The economic hitch is, what is Hyperloop for? The technology suffers from tension between two opposing forces. The first force is speed: as a very fast technology, Hyperloop is the most useful for long-distance travel. At the distance of Musk’s original Los Angeles-San Francisco idea, security theater and design compromises about station locations (Sylmar and the East Bay, originally) would eat up the entire travel time advantage over conventional HSR. At longer distance, such as New York-Chicago, Hyperloop would still win on time, just as planes beat HSR on time on corridors in the 1,000 km range today. The second force is that Hyperloop still requires linear infrastructure, so it becomes less cost-effective versus planes as the distance increases.
Hyperloop One is a consulting firm. I was asked at the interview about the technology’s applicability in multiple geographies, and gave my opinions (“this place is a good candidate, that place isn’t”). So the company can’t just up and decide on an initial segment, which should probably be a connection from New York (probably in Jersey City or Hoboken) to either South Florida or Chicago. Complicating things, such an initial segment would require many tens of billions of dollars of capital investment, which is not easy for a startup to do. There’s a real problem with using the tech startup model to develop capital-intensive infrastructure, and it’s possible such vactrain technology will always fall between the conventional HSR and airplane chairs. I for one will keep putting vactrains in my 22nd-century science fiction, but not in my near-future science fiction.
One of the lines I wrote in my initial post is that tech megalomaniacs believe that “people who question [the entrepreneur] and laugh at his outlandish ideas will invariably fail and end up working for him.” I recognize the irony in my almost-working for Hyperloop One.
And yet, I think it offers a valuable lesson about what I variously call sycophancy, or a courtier mentality. I mentioned this about the tech press in the first post; the national political press is less sycophantic (since it can be loyal to an opposition party or political faction, and can draw on the opposition for criticism of current leadership). But local political actors in areas without real political opposition can act like royal courtiers at times, unreasonably praising the leader and begging for scraps. I’ve criticized the RPA for this, for example here: Governor Andrew Cuomo proposed a new airport connector with negative transportation value, and while the area’s transit bloggers all said no, the RPA studied the idea seriously.
The connection with Hyperloop is that I hit the concept pretty hard, and still would’ve been hired but for the US’s broken immigration policy. I don’t know if it’s generalizable to tech. I know it is true in math academia, where if I make a serious criticism of someone’s research program, it’s quite likely we will then write a paper together. For example, my advisor formulated a conjecture he called Dynamical Manin-Mumford; two professors, Rochester’s Tom Tucker and UBC’s Dragos Ghioca, later my own postdoc advisor, found a counterexample, and wrote it up together with my advisor. Nowadays the different researchers in the field are trying to prove different weaker versions of the conjecture that might still be true.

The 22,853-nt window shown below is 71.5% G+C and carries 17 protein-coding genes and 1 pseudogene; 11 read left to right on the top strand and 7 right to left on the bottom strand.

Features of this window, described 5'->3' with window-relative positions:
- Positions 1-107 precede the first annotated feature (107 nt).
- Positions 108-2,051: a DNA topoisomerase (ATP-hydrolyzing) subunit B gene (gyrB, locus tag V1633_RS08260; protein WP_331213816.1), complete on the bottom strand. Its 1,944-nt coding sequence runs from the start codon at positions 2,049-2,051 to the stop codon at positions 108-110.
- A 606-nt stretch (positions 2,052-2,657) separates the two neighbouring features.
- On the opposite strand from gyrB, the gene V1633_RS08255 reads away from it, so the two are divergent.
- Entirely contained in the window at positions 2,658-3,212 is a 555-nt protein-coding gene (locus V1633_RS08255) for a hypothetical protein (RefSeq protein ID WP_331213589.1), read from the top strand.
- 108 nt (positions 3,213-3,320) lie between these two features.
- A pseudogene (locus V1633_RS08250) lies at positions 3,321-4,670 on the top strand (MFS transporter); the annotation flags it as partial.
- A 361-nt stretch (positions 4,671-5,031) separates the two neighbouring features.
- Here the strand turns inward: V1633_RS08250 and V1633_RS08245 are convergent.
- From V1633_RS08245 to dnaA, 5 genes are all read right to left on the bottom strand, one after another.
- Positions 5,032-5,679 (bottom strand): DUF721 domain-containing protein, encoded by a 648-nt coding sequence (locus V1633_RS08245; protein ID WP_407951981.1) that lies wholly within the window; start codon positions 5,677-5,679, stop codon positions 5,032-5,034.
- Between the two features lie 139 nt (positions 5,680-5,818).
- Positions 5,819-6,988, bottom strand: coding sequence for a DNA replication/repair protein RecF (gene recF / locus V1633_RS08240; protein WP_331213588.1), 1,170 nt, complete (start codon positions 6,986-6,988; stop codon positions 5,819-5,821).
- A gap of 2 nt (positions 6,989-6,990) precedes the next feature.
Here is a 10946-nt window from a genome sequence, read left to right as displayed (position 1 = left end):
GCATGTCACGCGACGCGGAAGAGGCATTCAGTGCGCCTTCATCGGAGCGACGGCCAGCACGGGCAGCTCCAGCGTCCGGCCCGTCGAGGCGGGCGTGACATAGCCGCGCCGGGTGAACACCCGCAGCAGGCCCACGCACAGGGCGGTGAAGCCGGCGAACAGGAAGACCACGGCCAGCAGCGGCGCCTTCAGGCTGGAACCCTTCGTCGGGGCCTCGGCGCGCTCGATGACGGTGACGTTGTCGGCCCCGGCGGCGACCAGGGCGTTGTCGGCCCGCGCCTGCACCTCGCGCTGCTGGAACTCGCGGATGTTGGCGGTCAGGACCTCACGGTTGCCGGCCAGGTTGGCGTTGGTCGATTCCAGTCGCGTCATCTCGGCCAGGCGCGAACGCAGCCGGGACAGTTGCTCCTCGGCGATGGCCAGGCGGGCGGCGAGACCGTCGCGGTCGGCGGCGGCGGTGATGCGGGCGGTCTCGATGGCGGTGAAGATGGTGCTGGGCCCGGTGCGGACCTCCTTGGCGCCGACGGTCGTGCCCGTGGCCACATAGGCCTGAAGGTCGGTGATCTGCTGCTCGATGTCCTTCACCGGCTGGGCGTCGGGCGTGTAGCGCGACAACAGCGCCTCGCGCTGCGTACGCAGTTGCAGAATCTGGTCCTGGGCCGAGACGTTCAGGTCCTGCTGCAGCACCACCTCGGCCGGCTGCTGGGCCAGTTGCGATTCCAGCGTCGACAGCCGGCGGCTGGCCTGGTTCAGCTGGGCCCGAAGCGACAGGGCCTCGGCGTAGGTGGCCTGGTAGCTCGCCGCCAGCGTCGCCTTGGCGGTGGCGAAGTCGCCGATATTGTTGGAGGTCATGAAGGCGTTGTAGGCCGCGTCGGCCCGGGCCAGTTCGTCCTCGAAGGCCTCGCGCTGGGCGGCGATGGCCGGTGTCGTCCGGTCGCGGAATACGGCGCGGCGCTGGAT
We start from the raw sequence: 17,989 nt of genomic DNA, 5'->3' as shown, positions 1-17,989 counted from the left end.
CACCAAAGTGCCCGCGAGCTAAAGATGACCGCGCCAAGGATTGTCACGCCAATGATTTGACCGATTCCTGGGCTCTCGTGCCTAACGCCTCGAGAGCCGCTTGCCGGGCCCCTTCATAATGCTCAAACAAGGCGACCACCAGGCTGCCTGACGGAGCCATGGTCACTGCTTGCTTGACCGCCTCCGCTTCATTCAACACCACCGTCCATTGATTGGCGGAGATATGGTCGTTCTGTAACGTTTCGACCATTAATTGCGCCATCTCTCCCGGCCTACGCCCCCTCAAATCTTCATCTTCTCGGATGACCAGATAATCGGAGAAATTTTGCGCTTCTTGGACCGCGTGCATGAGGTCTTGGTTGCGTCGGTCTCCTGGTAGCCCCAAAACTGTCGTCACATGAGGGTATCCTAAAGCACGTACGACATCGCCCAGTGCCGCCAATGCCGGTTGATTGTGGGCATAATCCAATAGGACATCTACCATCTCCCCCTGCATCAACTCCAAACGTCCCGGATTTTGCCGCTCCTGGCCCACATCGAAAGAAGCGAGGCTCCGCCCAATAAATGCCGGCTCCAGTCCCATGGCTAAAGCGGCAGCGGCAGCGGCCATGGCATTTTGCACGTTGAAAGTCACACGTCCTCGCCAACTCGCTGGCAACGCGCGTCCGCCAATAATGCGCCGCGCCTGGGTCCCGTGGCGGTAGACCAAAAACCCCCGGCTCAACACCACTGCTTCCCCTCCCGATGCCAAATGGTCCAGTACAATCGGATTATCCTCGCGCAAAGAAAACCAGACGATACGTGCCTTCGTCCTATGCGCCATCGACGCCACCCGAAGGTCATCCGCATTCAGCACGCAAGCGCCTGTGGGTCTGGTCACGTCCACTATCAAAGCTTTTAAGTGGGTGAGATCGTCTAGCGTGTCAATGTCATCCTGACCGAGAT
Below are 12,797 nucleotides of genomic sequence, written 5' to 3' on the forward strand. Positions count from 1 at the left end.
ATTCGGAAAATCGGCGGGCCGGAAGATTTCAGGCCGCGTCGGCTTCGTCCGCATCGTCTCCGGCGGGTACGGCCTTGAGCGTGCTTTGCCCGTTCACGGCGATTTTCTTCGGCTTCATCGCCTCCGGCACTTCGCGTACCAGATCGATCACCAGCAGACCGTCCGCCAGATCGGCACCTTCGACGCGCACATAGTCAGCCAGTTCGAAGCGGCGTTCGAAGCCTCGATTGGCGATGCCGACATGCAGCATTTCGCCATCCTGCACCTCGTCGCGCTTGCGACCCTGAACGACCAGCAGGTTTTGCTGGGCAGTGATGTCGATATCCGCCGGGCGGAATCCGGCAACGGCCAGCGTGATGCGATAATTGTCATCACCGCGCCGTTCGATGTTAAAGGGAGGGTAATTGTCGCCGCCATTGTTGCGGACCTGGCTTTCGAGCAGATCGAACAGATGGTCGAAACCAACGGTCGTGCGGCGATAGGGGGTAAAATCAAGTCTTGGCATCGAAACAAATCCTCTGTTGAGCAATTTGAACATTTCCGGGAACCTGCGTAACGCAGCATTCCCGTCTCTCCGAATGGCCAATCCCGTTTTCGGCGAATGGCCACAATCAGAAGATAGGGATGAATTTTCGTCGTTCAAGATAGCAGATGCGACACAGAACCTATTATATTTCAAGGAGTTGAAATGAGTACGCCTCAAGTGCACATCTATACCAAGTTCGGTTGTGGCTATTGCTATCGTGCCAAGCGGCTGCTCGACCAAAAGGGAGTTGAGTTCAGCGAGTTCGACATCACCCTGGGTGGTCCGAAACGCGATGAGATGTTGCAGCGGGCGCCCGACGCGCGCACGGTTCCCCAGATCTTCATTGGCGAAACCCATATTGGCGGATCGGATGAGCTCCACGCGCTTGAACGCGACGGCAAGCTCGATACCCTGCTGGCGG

This collaborative aspect is certainly true of transit blogging. I spend a lot of time talking about transit with my biggest critic, who argues my argument about construction costs is spurious and the US is only expensive due to inexperience; I also talk a lot to people who are more nitpickers than critics, like Threestationsquare. I’ve seen the same sentiment at a thinktank whose founder I criticized years ago, and my understanding is that the RPA too is familiar with my writings. But I don’t know if it’s true of government hiring as much – if the MTA, let alone anyone working for Cuomo, is interested in hiring a critic; but then again, MTA hiring has severe problems.
Still, I’d draw a lesson and tell people who write about transportation to be less afraid of being critical. It’s a natural fear; I have it too, when I have criticism for a blogger or Twitter user who I know or consider part of my in-group. But the only result of suppressing criticism is that people who have bad ideas keep promulgating them and either never realize they’re wrong (if they’re honest) or keep acquiring suckers (if they’re dishonest). People who are interested in better transportation recognize this and seek out the critic. Megalomaniacs who are interested in selling themselves suppress and ignore the critic. We know which side Hyperloop One is on; but where is New York’s political system?
The future of my work
I can’t legally work in the US, unless it’s for a cap-exempt institution, which means either a university (that ship sailed five months ago) or a thinktank. Canada is looking unlikely – a consultancy I applied for ended up hiring someone else they felt was more qualified, and Metrolinx isn’t going to hire me. My French is conversational, but not good enough to apply for Keolis’s planning positions here, of which they have plenty, including some I’m otherwise qualified for.